A descendent of Twrch Trwyth and piglets
The Photo: A wild boar sow and her piglets. Boars are typically social animals, living in female-dominated sounders [a herd of wild swine] consisting of barren sows and mothers with young led by an old matriarch. Male boars leave their sounder at the age of 8–15 months, while females either remain with their mothers or establish new territories nearby.
Storm Frank: Oh my! 70 mph winds and record rain fall. For the month of December there was record breaking rainfall; 1015 mm = 40.6 inches for the month fell in Capel Curig in the north west of Wales. The M4 along the south of Wales was blocked at Bridgend (west of Port Talbot) by standing water for a day, but that’s clear now. Locally we have been extremely fortunate to have just a few trees blown down and no substantial damage.
A Holiday House Party: Since this was my first year end holiday season as Baroness I wanted to extend the hospitality of the Barony to everyone in the area, but particularly the landed gentry and farmers with land abutting the Barony as well as local leaders in government, business and industry. So I invited the local land owners (a few neighbors from surrounding farms and estates) and the movers and shakers from the local villages to a long weekend house party over the New Year weekend when most were on vacation during the holidays. Guests arrived on Thursday the 31st and departed today, Sunday the 3rd of January.
Thursday and Friday dress for dinner was business attire. Dress for Saturday night was black tie for the men and gowns for the ladies. I would have gone with white tie, but some probably didn’t have it and the men looked splendid along with Tim in his Dress uniform. The menu for Saturday night (Jan 2nd) was the castles famous crown rack of spring lamb (in two rack crowns) and wild boar tenderloin, green string beans, roasted potatoes with mince pie and ice cream for dessert. Coffee, tea and sloe brandy or wine with dessert. I think it was more curiosity than anything else that had so many women guests asking for the Barony’s sloe brandy rather than wine since the brandy is not sold and bottles are rarely given away. The meal was served in the Great Hall with the Yule log burning in the massive fireplace at the other end. I used the great hall so the minstrel galleries, there are two, could be used for the entertainment and the acoustics from the galleries is quite marvelous with the voices reflecting off the huge roof timbers so that every word spoken can be heard clearly by the guests in the hall below.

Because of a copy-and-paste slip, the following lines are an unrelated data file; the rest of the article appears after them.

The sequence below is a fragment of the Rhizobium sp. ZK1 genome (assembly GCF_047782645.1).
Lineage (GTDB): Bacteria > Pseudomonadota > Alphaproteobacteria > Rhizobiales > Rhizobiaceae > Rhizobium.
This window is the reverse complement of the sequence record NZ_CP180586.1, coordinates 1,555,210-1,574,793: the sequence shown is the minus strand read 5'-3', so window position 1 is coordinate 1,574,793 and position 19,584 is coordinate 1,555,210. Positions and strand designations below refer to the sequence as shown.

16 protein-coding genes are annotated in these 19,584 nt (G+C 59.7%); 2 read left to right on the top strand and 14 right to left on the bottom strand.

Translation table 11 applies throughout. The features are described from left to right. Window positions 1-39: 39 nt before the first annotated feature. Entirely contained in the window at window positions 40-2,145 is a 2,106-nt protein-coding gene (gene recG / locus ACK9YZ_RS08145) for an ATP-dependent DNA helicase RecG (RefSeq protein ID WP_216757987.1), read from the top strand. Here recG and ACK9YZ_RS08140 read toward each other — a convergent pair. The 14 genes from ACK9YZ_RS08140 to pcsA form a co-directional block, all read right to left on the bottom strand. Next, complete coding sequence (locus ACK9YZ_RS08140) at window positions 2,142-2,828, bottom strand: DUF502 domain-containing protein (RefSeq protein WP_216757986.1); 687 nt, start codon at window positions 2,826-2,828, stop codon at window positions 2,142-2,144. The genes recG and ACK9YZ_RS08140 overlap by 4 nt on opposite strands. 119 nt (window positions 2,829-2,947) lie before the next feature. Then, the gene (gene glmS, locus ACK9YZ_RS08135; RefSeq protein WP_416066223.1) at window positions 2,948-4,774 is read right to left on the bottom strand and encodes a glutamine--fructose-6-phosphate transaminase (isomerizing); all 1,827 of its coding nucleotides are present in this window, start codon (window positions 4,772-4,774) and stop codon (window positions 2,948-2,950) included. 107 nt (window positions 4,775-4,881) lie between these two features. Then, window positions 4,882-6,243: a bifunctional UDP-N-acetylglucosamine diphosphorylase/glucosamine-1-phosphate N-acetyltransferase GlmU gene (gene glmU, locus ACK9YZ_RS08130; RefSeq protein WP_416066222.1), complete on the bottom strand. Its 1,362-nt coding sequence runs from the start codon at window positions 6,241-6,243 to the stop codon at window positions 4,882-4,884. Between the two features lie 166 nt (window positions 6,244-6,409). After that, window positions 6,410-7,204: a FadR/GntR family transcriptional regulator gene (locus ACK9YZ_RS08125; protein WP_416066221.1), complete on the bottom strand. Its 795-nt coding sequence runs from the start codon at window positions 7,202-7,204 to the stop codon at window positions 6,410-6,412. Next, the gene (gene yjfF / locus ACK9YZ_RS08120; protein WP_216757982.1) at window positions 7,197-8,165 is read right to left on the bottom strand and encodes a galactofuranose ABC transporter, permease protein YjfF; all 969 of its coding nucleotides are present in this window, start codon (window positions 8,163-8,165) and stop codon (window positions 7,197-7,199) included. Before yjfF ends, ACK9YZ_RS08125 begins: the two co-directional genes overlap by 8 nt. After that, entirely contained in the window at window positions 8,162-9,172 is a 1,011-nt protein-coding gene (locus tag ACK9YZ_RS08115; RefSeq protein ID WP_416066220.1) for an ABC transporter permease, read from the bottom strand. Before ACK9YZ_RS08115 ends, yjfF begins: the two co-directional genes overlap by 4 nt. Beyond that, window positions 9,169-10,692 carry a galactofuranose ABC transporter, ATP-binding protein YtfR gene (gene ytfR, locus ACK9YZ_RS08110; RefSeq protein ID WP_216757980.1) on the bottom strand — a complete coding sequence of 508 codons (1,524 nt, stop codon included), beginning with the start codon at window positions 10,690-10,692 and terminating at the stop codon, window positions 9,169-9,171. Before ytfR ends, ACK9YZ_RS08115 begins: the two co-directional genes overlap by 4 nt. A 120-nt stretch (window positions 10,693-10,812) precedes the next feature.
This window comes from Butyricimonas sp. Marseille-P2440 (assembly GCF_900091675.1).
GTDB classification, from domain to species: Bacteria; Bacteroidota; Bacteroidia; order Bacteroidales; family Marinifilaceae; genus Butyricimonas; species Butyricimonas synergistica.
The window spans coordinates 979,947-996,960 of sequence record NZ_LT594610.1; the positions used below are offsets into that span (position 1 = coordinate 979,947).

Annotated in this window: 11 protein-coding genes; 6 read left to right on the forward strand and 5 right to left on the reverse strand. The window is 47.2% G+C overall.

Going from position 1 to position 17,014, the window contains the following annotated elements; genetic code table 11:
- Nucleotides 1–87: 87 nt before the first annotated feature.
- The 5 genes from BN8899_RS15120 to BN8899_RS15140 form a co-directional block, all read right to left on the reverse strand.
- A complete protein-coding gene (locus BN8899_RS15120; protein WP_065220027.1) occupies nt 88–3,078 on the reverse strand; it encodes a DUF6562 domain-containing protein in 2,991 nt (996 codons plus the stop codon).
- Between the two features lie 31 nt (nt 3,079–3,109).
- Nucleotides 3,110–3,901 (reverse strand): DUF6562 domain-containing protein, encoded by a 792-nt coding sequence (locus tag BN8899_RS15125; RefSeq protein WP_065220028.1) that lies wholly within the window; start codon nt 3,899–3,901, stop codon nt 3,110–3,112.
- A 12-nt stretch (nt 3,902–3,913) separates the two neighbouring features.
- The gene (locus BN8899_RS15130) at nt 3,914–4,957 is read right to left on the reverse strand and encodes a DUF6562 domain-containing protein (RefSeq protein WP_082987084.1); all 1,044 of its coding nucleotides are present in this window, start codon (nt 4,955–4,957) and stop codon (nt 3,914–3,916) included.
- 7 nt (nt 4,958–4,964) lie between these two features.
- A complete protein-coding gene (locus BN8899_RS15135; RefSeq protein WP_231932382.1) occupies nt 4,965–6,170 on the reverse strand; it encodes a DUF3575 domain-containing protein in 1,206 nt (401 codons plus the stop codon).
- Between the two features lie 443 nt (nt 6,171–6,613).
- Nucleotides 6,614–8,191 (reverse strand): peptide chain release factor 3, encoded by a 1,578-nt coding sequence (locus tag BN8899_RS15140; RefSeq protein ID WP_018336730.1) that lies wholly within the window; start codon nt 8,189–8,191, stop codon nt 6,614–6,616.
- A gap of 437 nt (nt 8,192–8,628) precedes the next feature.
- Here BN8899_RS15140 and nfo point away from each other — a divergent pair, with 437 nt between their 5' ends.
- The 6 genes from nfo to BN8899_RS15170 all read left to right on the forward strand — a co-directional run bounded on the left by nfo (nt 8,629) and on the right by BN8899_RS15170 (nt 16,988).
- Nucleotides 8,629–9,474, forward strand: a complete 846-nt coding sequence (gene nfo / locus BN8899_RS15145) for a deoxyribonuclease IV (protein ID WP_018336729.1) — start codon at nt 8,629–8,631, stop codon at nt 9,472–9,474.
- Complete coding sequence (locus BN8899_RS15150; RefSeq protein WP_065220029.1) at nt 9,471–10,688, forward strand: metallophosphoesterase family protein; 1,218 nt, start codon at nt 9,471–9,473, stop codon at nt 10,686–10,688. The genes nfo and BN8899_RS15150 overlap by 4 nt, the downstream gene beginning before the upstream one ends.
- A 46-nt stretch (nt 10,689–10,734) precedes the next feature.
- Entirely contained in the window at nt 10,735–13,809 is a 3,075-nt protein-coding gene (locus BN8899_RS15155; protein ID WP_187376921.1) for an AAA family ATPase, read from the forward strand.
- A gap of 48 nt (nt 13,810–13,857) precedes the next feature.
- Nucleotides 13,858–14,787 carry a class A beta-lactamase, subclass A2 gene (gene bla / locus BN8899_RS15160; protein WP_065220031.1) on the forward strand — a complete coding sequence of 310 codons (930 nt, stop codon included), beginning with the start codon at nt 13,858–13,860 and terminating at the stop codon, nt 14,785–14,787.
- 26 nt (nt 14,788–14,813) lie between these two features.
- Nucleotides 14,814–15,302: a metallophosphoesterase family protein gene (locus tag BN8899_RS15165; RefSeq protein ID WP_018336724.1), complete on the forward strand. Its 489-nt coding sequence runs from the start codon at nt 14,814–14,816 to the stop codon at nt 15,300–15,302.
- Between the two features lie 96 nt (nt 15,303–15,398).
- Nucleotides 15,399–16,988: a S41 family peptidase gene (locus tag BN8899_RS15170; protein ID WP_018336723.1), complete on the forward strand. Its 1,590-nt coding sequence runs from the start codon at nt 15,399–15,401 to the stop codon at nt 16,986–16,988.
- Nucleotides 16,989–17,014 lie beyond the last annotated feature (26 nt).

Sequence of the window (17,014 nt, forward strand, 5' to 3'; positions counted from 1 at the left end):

I was delighted that no one sent regrets (and all attended even with the terrible weather we are having) though I imagine everyone was curious, especially the women, to see what changes I’d made to the castle and to judge the new Baroness ‘in performance’. Not leaving anything to chance I had the conversations in the bathrooms recorded so I could hear the comments when the women (especially) though they were alone. Being reviewed by ones jealous and sometimes hormonal neighbors is not particularly pleasant, but I’m very pleased to say the castle and the meal were given very high marks! I was given high marks for both hospitality and presentation, but my reputation as a Cougar and an expert in the art of Pompoir was well known and the women all talked about keeping their men out of my aura as even some of the women found me attractive. I really want to try and stay away from establishing sexual relationships with married neighbors since if they go bad having a disgruntled neighbor can be unpleasant so I don’t think the local wives have anything to fear from me as I’m not giving local married men (not that some aren’t worthy of my time) any romantic encouragement.
In welcoming remarks before we sat down to dinner I confirmed that I will continue to allow hunting, fishing and trapping on Barony land as long as applicable laws are followed. I had been holding that announcement back building the suspense. There had been a rumor in the village that I might forbid hunting, fishing and trapping on my land so there was a sigh of relief and a applause when I got that out of the way as one of the first things I talked about. Another thing that I knew local people are edgy about, but no one dared mention, at least not to my face, is that I wasn’t born in the UK and therefore “She’s not one of us.”
It’s true that I was born in Virginia and have an East Coast accent to the extent I have an accent at all and not a plummy one from a posh school in the Home Counties or Switzerland, though as an actress I can speak in one when necessary. And my immediate family hadn’t been of the aristocracy nor lived in the UK for years. So I tried to allay any fears by mentioning that while born in the U.S. I was of British parents whose ancestors can be traced back for hundreds of years and in the case of my great aunt’s family from whom I inherited the Barony for almost a thousand years. Too, I am very interested in my Welsh heritage and the history and legends of the Welsh nation if I’m permitted to use that term, not that I’m a nationalist. Actually, I’m a Royalist and support the Monarchy even though HM may not be too pleased with my forms of employment and amusement. Not that some Royals aren’t above a roaming hand in a girl’s tights or down her cleavage when the opportunity presents itself.